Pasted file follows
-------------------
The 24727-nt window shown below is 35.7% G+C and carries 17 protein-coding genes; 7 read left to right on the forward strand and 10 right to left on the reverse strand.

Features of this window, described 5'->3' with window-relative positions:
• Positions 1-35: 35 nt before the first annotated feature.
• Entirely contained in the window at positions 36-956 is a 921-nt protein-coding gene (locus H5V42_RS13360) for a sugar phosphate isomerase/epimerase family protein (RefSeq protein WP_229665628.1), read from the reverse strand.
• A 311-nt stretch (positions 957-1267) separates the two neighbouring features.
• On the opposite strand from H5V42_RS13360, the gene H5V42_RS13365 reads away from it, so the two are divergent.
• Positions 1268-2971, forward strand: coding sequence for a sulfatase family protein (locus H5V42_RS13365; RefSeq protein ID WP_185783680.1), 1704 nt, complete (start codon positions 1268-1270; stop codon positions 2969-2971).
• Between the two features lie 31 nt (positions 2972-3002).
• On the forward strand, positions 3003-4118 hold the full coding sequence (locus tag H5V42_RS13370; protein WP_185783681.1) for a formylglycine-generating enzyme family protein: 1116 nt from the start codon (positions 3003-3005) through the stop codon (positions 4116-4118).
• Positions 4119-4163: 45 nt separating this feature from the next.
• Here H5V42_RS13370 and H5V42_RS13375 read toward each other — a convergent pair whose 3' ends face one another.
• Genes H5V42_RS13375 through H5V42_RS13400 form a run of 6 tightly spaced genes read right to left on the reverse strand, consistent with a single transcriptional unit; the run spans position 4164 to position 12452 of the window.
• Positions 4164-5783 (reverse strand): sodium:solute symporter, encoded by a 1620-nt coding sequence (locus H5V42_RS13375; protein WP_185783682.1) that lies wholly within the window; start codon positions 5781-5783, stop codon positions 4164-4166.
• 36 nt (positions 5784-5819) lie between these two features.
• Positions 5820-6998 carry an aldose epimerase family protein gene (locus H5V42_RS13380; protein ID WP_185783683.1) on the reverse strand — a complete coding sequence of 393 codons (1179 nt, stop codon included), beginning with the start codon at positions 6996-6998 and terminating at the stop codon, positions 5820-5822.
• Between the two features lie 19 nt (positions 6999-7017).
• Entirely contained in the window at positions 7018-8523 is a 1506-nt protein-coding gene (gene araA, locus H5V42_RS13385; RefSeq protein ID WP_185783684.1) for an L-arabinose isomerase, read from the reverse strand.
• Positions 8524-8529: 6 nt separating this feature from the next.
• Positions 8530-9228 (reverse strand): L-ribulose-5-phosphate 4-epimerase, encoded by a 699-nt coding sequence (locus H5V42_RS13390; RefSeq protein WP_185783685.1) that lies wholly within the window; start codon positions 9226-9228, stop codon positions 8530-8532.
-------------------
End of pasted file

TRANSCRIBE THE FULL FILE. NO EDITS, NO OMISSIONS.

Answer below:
The 24727-nt window shown below is 35.7% G+C and carries 17 protein-coding genes; 7 read left to right on the forward strand and 10 right to left on the reverse strand.

Features of this window, described 5'->3' with window-relative positions:
• Positions 1-35: 35 nt before the first annotated feature.
• Entirely contained in the window at positions 36-956 is a 921-nt protein-coding gene (locus H5V42_RS13360) for a sugar phosphate isomerase/epimerase family protein (RefSeq protein WP_229665628.1), read from the reverse strand.
• A 311-nt stretch (positions 957-1267) separates the two neighbouring features.
• On the opposite strand from H5V42_RS13360, the gene H5V42_RS13365 reads away from it, so the two are divergent.
• Positions 1268-2971, forward strand: coding sequence for a sulfatase family protein (locus H5V42_RS13365; RefSeq protein ID WP_185783680.1), 1704 nt, complete (start codon positions 1268-1270; stop codon positions 2969-2971).
• Between the two features lie 31 nt (positions 2972-3002).
• On the forward strand, positions 3003-4118 hold the full coding sequence (locus tag H5V42_RS13370; protein WP_185783681.1) for a formylglycine-generating enzyme family protein: 1116 nt from the start codon (positions 3003-3005) through the stop codon (positions 4116-4118).
• Positions 4119-4163: 45 nt separating this feature from the next.
• Here H5V42_RS13370 and H5V42_RS13375 read toward each other — a convergent pair whose 3' ends face one another.
• Genes H5V42_RS13375 through H5V42_RS13400 form a run of 6 tightly spaced genes read right to left on the reverse strand, consistent with a single transcriptional unit; the run spans position 4164 to position 12452 of the window.
• Positions 4164-5783 (reverse strand): sodium:solute symporter, encoded by a 1620-nt coding sequence (locus H5V42_RS13375; protein WP_185783682.1) that lies wholly within the window; start codon positions 5781-5783, stop codon positions 4164-4166.
• 36 nt (positions 5784-5819) lie between these two features.
• Positions 5820-6998 carry an aldose epimerase family protein gene (locus H5V42_RS13380; protein ID WP_185783683.1) on the reverse strand — a complete coding sequence of 393 codons (1179 nt, stop codon included), beginning with the start codon at positions 6996-6998 and terminating at the stop codon, positions 5820-5822.
• Between the two features lie 19 nt (positions 6999-7017).
• Entirely contained in the window at positions 7018-8523 is a 1506-nt protein-coding gene (gene araA, locus H5V42_RS13385; RefSeq protein ID WP_185783684.1) for an L-arabinose isomerase, read from the reverse strand.
• Positions 8524-8529: 6 nt separating this feature from the next.
• Positions 8530-9228 (reverse strand): L-ribulose-5-phosphate 4-epimerase, encoded by a 699-nt coding sequence (locus H5V42_RS13390; RefSeq protein WP_185783685.1) that lies wholly within the window; start codon positions 9226-9228, stop codon positions 8530-8532.